Rufus Harvey, a veteran certified fraud examiner, recently conducted an investigation of a pastor who embezzled more than a million dollars over the course of several years. Ultimately, the perpetrator was caught and convicted and sent to prison. It was his controlling personality that allowed him to conceal his illicit activities from the church. People simply were too intimidated by him to challenge his words or actions. When the totality of the situation emerged and the church realized how badly they had been duped, the entire congregation and staff became demoralized. Ultimately, they disbanded. Fraud robs a church of much more than just money.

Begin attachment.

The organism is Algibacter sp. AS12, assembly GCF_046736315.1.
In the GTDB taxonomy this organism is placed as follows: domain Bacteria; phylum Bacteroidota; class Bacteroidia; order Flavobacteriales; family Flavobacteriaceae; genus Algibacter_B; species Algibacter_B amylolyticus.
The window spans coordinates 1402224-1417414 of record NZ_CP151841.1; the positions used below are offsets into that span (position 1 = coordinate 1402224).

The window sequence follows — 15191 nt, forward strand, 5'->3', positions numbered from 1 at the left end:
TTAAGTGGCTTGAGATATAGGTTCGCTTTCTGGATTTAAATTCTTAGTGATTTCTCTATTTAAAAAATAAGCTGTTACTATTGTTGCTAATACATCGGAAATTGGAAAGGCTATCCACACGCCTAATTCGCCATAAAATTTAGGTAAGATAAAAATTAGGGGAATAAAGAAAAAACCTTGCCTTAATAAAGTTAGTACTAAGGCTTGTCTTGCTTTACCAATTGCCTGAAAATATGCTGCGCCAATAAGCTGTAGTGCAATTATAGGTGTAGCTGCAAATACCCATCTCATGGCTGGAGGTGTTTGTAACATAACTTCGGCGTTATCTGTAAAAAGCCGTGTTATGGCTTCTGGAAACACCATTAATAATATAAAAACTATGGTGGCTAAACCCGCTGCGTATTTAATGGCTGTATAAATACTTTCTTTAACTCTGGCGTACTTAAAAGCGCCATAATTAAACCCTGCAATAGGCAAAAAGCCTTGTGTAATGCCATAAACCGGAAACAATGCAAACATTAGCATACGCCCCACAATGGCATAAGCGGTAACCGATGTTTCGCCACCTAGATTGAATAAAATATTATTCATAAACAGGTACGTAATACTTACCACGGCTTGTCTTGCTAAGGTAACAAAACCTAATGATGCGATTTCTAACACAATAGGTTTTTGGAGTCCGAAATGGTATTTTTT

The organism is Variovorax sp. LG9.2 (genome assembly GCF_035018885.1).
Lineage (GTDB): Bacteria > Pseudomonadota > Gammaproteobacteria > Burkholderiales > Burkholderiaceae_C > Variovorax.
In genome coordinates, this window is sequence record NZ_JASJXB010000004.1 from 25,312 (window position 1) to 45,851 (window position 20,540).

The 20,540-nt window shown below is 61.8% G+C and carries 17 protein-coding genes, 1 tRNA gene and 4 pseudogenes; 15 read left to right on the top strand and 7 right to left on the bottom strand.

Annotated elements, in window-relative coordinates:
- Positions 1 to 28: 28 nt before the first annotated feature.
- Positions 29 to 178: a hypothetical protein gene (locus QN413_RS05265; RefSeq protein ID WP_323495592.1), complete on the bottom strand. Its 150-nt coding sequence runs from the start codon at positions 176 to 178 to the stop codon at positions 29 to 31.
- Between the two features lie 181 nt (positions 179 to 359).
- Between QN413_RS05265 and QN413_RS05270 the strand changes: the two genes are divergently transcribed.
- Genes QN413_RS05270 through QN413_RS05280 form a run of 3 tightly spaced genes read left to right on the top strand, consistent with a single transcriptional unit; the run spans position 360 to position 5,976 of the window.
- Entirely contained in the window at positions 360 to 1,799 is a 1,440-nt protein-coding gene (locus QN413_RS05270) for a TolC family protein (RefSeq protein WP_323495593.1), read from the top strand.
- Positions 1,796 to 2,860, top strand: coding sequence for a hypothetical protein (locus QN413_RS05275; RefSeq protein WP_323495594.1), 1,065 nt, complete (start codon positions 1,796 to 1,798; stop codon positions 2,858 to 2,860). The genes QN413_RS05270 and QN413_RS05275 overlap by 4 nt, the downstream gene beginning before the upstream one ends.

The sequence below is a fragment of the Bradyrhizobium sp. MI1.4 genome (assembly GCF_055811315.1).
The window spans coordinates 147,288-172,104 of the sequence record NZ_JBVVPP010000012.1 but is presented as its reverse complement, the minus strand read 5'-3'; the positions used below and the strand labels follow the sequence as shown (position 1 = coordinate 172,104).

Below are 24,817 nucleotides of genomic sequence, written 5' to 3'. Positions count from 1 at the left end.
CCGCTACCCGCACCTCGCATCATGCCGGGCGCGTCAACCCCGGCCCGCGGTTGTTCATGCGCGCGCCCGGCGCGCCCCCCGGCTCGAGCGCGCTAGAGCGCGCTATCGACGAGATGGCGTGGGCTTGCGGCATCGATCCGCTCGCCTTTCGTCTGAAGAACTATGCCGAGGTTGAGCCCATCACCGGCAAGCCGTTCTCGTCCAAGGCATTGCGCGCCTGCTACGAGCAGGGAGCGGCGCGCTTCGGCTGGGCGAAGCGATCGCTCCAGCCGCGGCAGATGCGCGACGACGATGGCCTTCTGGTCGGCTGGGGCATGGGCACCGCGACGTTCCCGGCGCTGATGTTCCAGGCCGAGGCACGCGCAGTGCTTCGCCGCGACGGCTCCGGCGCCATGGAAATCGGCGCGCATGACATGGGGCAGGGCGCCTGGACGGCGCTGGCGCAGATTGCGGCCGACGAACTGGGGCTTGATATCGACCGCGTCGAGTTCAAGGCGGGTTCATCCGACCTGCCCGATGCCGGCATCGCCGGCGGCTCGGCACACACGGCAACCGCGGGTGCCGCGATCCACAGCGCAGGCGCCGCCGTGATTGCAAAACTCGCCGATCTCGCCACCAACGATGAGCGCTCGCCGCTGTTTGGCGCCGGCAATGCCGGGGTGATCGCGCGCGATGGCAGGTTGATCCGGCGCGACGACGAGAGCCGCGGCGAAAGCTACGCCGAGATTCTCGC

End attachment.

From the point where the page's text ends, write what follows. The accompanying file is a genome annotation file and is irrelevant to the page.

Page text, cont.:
Churches can be deceived by a quiet and sneaky perpetrator, or intimidated by a demanding and controlling individual. When a church first discovers they've been embezzled, it goes through a "how could this happen to us?" phase. Once the initial shock wears off, leaders will try to determine the extent of the loss, the potential for recovering lost funds, and the steps to prevent a repeat of the fraud. All too often, churches decide to handle the investigation internally, turning to members who have accounting, finance, or other professional experience. Instead, churches should consider bringing in a certified fraud examiner (CFE).